Quantifying dispersal and establishment limitation in a population of an epiphytic lichen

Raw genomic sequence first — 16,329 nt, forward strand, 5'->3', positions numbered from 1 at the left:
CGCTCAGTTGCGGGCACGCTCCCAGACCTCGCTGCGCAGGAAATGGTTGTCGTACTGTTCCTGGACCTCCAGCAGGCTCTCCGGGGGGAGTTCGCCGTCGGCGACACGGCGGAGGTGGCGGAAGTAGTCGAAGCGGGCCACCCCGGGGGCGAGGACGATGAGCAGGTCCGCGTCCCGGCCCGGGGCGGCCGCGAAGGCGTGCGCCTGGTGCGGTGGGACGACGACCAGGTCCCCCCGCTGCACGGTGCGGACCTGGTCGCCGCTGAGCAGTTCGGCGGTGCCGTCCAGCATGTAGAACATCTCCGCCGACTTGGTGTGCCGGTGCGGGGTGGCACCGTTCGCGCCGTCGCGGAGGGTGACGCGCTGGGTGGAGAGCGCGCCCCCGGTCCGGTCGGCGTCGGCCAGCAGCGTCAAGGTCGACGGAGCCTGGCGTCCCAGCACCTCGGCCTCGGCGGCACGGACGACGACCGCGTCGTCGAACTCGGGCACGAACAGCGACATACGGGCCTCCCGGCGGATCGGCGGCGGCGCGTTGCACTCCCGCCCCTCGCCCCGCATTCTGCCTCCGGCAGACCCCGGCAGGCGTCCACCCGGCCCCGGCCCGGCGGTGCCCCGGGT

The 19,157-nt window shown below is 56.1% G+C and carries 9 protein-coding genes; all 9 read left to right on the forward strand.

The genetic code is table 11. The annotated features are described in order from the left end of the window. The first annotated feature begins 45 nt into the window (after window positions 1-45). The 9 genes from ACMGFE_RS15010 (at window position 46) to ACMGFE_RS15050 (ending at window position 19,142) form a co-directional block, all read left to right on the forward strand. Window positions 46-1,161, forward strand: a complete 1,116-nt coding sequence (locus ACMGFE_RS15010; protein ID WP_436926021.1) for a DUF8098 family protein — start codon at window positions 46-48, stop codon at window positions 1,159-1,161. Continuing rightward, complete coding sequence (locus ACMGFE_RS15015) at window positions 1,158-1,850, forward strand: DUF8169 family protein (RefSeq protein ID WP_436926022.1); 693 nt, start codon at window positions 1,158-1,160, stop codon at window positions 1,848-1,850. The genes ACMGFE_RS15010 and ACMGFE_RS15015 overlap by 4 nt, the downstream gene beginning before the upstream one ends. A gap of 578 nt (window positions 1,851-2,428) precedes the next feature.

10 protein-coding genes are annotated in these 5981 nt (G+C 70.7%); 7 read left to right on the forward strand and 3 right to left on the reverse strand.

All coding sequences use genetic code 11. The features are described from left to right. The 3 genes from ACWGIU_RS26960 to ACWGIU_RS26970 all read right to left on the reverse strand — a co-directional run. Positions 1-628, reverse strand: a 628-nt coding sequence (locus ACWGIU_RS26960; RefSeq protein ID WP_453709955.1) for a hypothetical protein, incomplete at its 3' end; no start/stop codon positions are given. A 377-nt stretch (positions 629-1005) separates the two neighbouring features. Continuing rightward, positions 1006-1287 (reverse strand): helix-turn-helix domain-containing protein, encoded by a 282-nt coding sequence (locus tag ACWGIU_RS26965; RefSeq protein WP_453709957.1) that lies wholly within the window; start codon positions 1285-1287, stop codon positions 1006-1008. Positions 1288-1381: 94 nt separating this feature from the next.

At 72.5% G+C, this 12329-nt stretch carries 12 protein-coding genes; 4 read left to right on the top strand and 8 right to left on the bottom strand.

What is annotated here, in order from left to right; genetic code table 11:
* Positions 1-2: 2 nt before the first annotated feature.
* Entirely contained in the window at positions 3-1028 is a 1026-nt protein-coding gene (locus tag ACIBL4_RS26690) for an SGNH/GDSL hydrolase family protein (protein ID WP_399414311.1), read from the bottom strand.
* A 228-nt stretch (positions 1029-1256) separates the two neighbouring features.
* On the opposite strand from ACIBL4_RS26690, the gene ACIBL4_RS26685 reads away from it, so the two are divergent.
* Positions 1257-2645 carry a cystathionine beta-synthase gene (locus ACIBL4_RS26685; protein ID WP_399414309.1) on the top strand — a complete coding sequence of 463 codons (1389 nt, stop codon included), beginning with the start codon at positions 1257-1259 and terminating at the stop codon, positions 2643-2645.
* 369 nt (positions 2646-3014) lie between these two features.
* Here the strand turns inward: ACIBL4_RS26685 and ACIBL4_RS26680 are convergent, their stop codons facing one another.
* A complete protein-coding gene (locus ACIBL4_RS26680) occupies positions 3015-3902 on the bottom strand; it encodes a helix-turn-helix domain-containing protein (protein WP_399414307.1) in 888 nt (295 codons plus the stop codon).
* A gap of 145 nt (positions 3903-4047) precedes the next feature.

Dispersal is a process critical for the dynamics and persistence of metapopulations, but it is difficult to quantify. It has been suggested that the old-forest lichen Lobaria pulmonaria is limited by insufficient dispersal ability. We analyzed 240 DNA extracts derived from snow samples by a L. pulmonaria-specific real-time PCR (polymerase chain reaction) assay of the ITS (internal transcribed spacer) region allowing for the discrimination among propagules originating from a single, isolated source tree or propagules originating from other locations. Samples that were detected as positives by real-time PCR were additionally genotyped for five L. pulmonaria microsatellite loci. Both molecular approaches demonstrated substantial dispersal from other than local sources. In a landscape approach, we additionally analyzed 240 snow samples with real-time PCR of ITS and detected propagules not only in forests where L. pulmonaria was present, but also in large unforested pasture areas and in forest patches where L. pulmonaria was not found. Monitoring of soredia of L. pulmonaria transplanted to maple bark after two vegetation periods showed high variance in growth among forest stands, but no significant differences among different transplantation treatments. Hence, it is probably not dispersal limitation that hinders colonization in the old-forest lichen L. pulmonaria, but ecological constraints at the stand level that can result in establishment limitation. Our study exemplifies that care has to be taken to adequately separate the effects of dispersal limitation from a limitation of establishment.